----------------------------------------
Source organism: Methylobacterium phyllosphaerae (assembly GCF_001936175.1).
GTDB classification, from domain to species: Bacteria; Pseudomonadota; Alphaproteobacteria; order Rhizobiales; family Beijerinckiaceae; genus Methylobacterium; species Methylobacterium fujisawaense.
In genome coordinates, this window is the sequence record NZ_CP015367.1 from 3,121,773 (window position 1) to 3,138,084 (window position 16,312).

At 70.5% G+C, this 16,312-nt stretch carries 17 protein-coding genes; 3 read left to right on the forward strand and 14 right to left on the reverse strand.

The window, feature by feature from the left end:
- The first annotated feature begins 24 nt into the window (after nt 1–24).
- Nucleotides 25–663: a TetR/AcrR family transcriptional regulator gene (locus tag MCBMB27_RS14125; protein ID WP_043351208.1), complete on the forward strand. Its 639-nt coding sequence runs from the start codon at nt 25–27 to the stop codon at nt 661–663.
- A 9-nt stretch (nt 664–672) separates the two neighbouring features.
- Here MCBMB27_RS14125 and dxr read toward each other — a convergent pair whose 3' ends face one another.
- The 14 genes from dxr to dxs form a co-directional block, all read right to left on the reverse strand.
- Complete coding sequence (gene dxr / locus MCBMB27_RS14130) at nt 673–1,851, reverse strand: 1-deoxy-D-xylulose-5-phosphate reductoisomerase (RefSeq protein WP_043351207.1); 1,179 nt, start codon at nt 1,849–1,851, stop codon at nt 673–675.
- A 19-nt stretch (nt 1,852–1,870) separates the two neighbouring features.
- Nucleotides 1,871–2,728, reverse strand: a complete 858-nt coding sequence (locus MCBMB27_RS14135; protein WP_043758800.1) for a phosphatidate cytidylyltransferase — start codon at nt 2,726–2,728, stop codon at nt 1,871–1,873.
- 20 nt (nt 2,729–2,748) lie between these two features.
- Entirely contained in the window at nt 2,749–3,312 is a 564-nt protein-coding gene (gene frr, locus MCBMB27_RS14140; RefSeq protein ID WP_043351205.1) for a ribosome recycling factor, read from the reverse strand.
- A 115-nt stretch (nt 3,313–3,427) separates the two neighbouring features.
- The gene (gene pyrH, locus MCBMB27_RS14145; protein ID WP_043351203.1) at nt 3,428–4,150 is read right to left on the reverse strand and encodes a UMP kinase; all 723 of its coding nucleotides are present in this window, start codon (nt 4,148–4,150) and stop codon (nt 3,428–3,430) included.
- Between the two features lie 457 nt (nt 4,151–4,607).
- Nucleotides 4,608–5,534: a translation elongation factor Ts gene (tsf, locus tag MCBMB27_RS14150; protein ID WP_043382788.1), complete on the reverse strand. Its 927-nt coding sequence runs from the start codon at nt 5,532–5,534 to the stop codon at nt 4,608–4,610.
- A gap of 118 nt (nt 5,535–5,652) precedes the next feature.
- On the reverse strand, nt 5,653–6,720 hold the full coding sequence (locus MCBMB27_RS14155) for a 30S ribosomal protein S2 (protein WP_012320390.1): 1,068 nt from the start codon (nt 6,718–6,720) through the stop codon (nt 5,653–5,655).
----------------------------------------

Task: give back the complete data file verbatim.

Source organism: Methylobacterium phyllosphaerae (assembly GCF_001936175.1).
GTDB classification, from domain to species: Bacteria; Pseudomonadota; Alphaproteobacteria; order Rhizobiales; family Beijerinckiaceae; genus Methylobacterium; species Methylobacterium fujisawaense.
In genome coordinates, this window is the sequence record NZ_CP015367.1 from 3,121,773 (window position 1) to 3,138,084 (window position 16,312).

At 70.5% G+C, this 16,312-nt stretch carries 17 protein-coding genes; 3 read left to right on the forward strand and 14 right to left on the reverse strand.

The window, feature by feature from the left end:
- The first annotated feature begins 24 nt into the window (after nt 1–24).
- Nucleotides 25–663: a TetR/AcrR family transcriptional regulator gene (locus tag MCBMB27_RS14125; protein ID WP_043351208.1), complete on the forward strand. Its 639-nt coding sequence runs from the start codon at nt 25–27 to the stop codon at nt 661–663.
- A 9-nt stretch (nt 664–672) separates the two neighbouring features.
- Here MCBMB27_RS14125 and dxr read toward each other — a convergent pair whose 3' ends face one another.
- The 14 genes from dxr to dxs form a co-directional block, all read right to left on the reverse strand.
- Complete coding sequence (gene dxr / locus MCBMB27_RS14130) at nt 673–1,851, reverse strand: 1-deoxy-D-xylulose-5-phosphate reductoisomerase (RefSeq protein WP_043351207.1); 1,179 nt, start codon at nt 1,849–1,851, stop codon at nt 673–675.
- A 19-nt stretch (nt 1,852–1,870) separates the two neighbouring features.
- Nucleotides 1,871–2,728, reverse strand: a complete 858-nt coding sequence (locus MCBMB27_RS14135; protein WP_043758800.1) for a phosphatidate cytidylyltransferase — start codon at nt 2,726–2,728, stop codon at nt 1,871–1,873.
- 20 nt (nt 2,729–2,748) lie between these two features.
- Entirely contained in the window at nt 2,749–3,312 is a 564-nt protein-coding gene (gene frr, locus MCBMB27_RS14140; RefSeq protein ID WP_043351205.1) for a ribosome recycling factor, read from the reverse strand.
- A 115-nt stretch (nt 3,313–3,427) separates the two neighbouring features.
- The gene (gene pyrH, locus MCBMB27_RS14145; protein ID WP_043351203.1) at nt 3,428–4,150 is read right to left on the reverse strand and encodes a UMP kinase; all 723 of its coding nucleotides are present in this window, start codon (nt 4,148–4,150) and stop codon (nt 3,428–3,430) included.
- Between the two features lie 457 nt (nt 4,151–4,607).
- Nucleotides 4,608–5,534: a translation elongation factor Ts gene (tsf, locus tag MCBMB27_RS14150; protein ID WP_043382788.1), complete on the reverse strand. Its 927-nt coding sequence runs from the start codon at nt 5,532–5,534 to the stop codon at nt 4,608–4,610.
- A gap of 118 nt (nt 5,535–5,652) precedes the next feature.
- On the reverse strand, nt 5,653–6,720 hold the full coding sequence (locus MCBMB27_RS14155) for a 30S ribosomal protein S2 (protein WP_012320390.1): 1,068 nt from the start codon (nt 6,718–6,720) through the stop codon (nt 5,653–5,655).